In certain cases, you will be unable to work directly with the merchant to dispute the charge. They may be difficult to reach or wilfully uncommunicative, leaving you in the lurch.
In this case, it may be time to contact your financial institution or card provider. It’s especially important to take this approach in these situations:
- Unknown or strange transactions in your account statement
- Membership or recurring payment you cannot cancel with the company
Depending on the financial institution to which you belong, there may be several steps to completing a claim for a fraudulent transaction or one you wish to cancel for other reasons. Visit your bank’s dedicated page to cancelling a transaction to best find out how to do this.
Consequences of not paying a credit card
If you’ve tried to cancel a credit card transaction and been unsuccessful, the reality is you will have to pay for it. This is because once the charge is posted to your account, it becomes your responsibility.
Failing to pay your credit card will lead to a series of consequences, worsening the longer you leave it:
Your overdue balance will increase
The first consequence you will see is late fee charges added to what you’re already owing. The ‘default’ rate is usually between 25% and 30%, but depending on your card issuer can increase to 70%.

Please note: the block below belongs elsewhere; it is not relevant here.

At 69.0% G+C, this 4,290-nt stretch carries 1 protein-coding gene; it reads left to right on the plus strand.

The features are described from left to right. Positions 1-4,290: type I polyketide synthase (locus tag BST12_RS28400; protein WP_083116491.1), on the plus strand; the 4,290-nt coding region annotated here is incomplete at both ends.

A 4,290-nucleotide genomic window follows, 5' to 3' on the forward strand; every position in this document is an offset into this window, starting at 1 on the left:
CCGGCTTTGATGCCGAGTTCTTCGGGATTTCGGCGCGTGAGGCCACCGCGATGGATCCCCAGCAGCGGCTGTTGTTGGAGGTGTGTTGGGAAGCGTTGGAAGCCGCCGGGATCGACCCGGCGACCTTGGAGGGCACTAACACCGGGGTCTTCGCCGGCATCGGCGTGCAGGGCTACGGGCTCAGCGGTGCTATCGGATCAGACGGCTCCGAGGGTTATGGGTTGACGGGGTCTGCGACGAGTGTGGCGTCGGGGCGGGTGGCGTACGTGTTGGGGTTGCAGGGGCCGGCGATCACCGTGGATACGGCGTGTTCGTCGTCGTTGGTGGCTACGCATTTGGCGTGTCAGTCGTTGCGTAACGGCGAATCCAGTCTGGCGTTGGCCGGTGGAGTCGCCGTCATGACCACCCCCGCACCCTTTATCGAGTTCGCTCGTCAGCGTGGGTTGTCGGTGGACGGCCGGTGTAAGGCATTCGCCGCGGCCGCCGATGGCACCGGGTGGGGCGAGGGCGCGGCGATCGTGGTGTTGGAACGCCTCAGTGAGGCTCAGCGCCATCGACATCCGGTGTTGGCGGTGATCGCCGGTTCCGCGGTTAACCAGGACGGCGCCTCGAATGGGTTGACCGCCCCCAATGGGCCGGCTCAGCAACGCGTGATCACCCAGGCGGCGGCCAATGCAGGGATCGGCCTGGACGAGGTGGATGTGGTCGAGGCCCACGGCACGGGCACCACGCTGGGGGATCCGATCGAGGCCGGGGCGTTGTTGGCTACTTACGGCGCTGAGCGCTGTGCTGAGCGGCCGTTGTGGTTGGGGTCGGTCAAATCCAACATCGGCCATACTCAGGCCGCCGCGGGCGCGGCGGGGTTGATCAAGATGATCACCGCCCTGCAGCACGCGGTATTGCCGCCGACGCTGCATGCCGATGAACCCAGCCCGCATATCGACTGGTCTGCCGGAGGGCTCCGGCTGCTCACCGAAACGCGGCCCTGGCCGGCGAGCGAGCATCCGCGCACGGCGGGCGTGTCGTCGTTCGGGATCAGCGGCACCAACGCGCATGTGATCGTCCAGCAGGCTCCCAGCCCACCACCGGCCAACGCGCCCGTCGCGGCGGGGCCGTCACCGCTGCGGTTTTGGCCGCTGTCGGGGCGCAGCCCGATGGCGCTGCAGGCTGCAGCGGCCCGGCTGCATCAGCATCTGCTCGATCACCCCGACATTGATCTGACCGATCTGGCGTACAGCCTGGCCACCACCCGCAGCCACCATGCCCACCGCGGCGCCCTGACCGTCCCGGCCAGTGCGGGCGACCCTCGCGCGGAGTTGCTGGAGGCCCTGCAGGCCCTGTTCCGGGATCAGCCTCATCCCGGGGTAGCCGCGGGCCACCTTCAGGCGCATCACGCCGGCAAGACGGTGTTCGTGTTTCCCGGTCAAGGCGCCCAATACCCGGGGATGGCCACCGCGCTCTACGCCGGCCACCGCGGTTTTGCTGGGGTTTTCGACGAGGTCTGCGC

Your credit score will drop
Once the payment reaches 30 days overdue, your card issuer will report it to the responsible authorities and add it to your credit rating. Payment history is a large part of your credit score, so unpaid charges can have a significant impact on your credit rating.
Your debt will be charged off
Since many card issuers will charge off the debt after 180 days, if you continue to ignore the payment this will eventually happen. What this means is that the matter will be handed over to a debt collection agency specialising in unpaid debts. During this time the interest on your debt will continue to grow.
You will be sued over the balance
If the debt collection agency does not receive payment from you, the matter will be taken to court. If this happens, your income can be garnished, assets can be repossessed, or legal action can be taken if you’re unable to provide either of these.
Conclusion: how to cancel a pending transaction
Pending transactions are a part of our financial lives. Learning how to cancel a pending transaction quickly and painlessly is important, because it means that we no longer fear them in the future. They can become mild irritations which we solve within the day, instead of confusing chores that rob us of our time.